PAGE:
The Loggerhead Sea Turtle is the largest hard-shelled turtle in the world and is the largest of all turtles. The Loggerhead is named for its exceptionally large head. Loggerhead Sea Turtles are found in coastal tropical and subtropical waters often extending to temperate waters in search of food. Found in the Atlantic Ocean from Argentina to Nova Scotia. The highest populations in North America are found on barrier islands from North Carolina to the Florida Keys. The Loggerheads migrate to the Bahamas in the winter. Small populations of the Atlantic Loggerhead are also found on barrier islands off of the Texas coast. Primary habitat is in southeastern United States ranging southward to South America and extending eastward to Africa and the Mediterranean as well as areas of the western Pacific and Indian Oceans. Hatchling habitat is primarily in warm ocean currents among flotsam such as Sargasso mats. Adult habitat includes rock outcroppings and reefs near shore as well as in brackish lagoons and the mouths of inlets. Long migrations often occur, especially to return to nesting beaches. Primarily carnivorous during most of their lives. Hatchlings often eat sponges, sea jellies, Sargasso weed, small gastropods crustaceans. Juveniles, sub-adults and adults feed upon Conch, Clams, Horseshoe Crabs as well as other crustaceans.
They have powerful jaws that enable them to easily crush the hard shells of their prey. During migration through the open sea, Loggerhead Sea Turtles eat sea jellies, pteropods, floating mollusks, floating egg clusters, squids and flying fishes. Nesting can take between 1 and 3 hours. After a female Loggerhead Sea Turtle drags herself up the beach, she hollows out a pit with her back legs and deposits from 50 to 200 eggs the size of golf balls. When the last egg is laid, the turtle covers the eggs with sand, tamps down the sand with her plastron and flings more sand about with her flippers to erase any signs of the nest. After about 2 months, the hatchling Loggerhead Sea Turtles emerge at night. The light reflected off the water from the sky guides them to the sea. These days, car headlights, street lamps or lights on buildings near the beach cause some hatchlings to travel in the wrong direction. Waiting birds make fast meals of other hatchlings. Any babies still on the beach in the morning are easily picked off by predators or die in the hot sun. It is thought that when the surviving hatchlings reach maturity, they return to the beach where they hatched to lay their eggs. Loggerhead Sea Turtles reach sexual maturity when adults and their shells are longer than 90 cm in length and thought to occur when they are from 12-30 years of age. In the United States, the southeastern region from North Carolina to Florida hosts the majority of the nesting. In Florida, Brevard County beaches receive the most nesting females per year than generally any other county in Florida. Nesting also occurs in some areas of the northeastern coasts of Mexico and minor beaches in the Caribbean. In the Mediterranean nesting is reported in Greece, Turkey, Israel as well as Italy. The Indian Ocean’s major nesting sites are in South Africa as well as large nesting colonies on the Arabian Peninsula on Masirah Island, Sultanate of Oman.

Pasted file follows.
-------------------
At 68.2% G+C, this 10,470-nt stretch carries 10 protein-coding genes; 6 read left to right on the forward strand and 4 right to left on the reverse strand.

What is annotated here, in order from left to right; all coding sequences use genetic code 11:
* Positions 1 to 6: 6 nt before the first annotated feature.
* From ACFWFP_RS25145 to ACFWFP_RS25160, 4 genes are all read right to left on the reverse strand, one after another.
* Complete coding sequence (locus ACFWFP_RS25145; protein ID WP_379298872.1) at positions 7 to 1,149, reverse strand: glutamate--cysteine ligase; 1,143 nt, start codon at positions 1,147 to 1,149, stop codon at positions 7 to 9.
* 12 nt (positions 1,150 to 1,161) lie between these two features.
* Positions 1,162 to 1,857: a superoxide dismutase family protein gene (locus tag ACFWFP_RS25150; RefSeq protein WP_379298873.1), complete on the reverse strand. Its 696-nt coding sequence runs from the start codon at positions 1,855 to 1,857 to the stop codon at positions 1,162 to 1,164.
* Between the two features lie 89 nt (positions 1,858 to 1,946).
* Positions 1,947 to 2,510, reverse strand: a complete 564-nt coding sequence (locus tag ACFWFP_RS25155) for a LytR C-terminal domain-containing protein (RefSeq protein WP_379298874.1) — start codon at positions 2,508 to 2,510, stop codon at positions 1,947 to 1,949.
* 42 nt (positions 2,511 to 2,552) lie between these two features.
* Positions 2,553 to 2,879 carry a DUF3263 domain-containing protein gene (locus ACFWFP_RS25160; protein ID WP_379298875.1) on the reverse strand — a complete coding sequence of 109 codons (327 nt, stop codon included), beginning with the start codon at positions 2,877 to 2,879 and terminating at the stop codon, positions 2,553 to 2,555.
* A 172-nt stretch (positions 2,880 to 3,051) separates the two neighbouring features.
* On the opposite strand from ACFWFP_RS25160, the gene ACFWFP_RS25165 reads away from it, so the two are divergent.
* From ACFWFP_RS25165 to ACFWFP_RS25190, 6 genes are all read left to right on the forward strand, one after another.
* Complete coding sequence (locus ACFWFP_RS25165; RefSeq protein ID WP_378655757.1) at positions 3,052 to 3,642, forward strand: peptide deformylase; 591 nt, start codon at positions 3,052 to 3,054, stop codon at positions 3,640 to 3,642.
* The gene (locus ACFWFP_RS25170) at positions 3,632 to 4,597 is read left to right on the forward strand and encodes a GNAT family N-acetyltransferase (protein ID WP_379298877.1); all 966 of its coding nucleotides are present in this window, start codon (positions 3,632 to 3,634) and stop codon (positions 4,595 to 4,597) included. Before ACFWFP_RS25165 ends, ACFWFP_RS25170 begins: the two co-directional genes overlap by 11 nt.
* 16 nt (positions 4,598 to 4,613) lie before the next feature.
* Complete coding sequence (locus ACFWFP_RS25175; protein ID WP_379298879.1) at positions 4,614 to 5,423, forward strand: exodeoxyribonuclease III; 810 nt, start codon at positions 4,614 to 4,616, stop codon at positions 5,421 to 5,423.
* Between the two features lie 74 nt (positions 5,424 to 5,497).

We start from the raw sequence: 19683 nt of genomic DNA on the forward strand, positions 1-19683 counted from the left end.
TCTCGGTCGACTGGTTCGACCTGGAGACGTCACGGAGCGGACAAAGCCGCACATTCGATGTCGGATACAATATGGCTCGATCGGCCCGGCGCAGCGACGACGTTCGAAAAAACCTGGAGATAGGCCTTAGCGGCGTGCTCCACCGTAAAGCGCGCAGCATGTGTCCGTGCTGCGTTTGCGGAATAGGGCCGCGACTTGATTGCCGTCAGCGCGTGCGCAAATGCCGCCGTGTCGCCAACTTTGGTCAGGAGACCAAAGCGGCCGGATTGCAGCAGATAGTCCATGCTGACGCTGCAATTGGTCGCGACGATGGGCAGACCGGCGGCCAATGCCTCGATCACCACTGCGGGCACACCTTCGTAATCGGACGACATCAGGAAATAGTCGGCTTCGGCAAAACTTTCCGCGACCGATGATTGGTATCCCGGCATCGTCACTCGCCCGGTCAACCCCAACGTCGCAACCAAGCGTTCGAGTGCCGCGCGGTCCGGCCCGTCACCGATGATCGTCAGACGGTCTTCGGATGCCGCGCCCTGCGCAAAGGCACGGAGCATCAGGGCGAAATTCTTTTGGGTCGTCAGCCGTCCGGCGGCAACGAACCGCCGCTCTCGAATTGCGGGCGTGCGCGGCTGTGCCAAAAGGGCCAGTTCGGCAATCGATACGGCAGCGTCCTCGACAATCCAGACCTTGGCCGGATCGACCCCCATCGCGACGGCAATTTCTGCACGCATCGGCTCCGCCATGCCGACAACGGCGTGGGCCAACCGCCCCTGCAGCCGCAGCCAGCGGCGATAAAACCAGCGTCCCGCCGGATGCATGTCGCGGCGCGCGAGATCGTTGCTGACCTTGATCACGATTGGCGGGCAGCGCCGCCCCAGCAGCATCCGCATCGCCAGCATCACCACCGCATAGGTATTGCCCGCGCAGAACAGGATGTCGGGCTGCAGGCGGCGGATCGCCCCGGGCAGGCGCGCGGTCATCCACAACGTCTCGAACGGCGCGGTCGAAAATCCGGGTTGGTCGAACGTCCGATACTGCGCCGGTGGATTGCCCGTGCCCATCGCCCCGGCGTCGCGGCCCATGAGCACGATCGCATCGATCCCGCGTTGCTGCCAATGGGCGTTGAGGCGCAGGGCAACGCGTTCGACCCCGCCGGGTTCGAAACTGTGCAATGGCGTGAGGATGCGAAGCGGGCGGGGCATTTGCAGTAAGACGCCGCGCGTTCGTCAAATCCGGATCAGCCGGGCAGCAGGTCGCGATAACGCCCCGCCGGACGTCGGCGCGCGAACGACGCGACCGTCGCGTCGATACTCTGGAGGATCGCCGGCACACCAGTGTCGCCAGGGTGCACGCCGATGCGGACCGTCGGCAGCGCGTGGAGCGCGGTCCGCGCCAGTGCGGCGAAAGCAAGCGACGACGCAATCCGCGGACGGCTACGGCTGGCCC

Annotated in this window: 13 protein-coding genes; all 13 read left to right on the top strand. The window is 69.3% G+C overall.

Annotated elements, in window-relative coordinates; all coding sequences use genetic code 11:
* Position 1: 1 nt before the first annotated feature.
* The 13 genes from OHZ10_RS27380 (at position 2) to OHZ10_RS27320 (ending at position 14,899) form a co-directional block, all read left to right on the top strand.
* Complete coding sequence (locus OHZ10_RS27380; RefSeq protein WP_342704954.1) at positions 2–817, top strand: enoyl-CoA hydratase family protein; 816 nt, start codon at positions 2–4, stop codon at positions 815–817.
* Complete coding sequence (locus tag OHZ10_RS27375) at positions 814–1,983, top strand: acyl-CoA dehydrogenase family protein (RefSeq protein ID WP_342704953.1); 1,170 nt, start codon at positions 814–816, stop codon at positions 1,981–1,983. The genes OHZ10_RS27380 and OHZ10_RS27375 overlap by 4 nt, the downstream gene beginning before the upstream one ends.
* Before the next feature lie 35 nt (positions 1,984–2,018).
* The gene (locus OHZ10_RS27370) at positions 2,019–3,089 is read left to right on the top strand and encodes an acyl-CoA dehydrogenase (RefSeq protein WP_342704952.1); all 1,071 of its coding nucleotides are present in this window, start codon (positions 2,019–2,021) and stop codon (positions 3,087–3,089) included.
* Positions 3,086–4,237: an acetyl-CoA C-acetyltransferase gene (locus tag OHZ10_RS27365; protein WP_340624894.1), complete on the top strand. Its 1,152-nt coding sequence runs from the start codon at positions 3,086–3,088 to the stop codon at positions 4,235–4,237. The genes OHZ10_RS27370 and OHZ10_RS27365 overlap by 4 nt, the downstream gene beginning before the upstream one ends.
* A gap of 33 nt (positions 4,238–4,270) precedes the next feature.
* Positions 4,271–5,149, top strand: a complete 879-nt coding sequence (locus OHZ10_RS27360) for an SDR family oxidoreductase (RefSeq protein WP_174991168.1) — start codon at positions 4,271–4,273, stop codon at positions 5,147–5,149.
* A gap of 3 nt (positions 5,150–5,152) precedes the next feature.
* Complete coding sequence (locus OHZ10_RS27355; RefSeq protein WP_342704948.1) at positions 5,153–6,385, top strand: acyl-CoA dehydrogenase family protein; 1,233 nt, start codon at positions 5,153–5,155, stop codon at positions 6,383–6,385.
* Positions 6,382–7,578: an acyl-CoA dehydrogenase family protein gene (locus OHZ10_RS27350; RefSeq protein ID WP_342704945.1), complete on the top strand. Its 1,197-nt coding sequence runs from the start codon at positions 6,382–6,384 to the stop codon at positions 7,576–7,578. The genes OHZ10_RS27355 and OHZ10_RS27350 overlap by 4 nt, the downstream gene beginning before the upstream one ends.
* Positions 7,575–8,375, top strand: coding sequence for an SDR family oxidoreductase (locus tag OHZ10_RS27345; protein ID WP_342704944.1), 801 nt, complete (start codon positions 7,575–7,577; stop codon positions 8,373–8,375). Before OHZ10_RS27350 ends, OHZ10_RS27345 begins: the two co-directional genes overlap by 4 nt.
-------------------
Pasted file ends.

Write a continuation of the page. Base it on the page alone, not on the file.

Nesting occurs during late spring and summer. Females re-nest approximately every two weeks during the nesting season laying between two and fives times a season with an average clutch size of 100 eggs. Egg diameter is from 34.7-55.2 millimeters. Incubation period varies, but 49 days at the least and 69 days at the most dependent upon the location of nesting. Sex determination is dependent upon the incubation temperature, therefore there is an optimal incubation temperature that ranges between 26 °C to 32 °C. The male sex is determined at cooler temperatures. Nests are often lost to predators such as raccoon, dogs, ghost crabs, seabirds and ants as well as to shoreline erosion and human predation. Hatchlings are preyed upon by mammals, seabirds, crabs and carnivorous fishes. Predation continues to be high until the Loggerhead Sea Turtles are big enough to avoid being swallowed by large carnivorous fishes such as Groupers, Snappers and Jacks. Sharks are a formidable predator throughout the life cycle of Loggerhead Sea Turtles, although larger turtles can often avoid a shark attack by presenting the flat side of the plastron or carapace to prevent biting. Their life expectancy is at least 30 years and up to 50 years or more.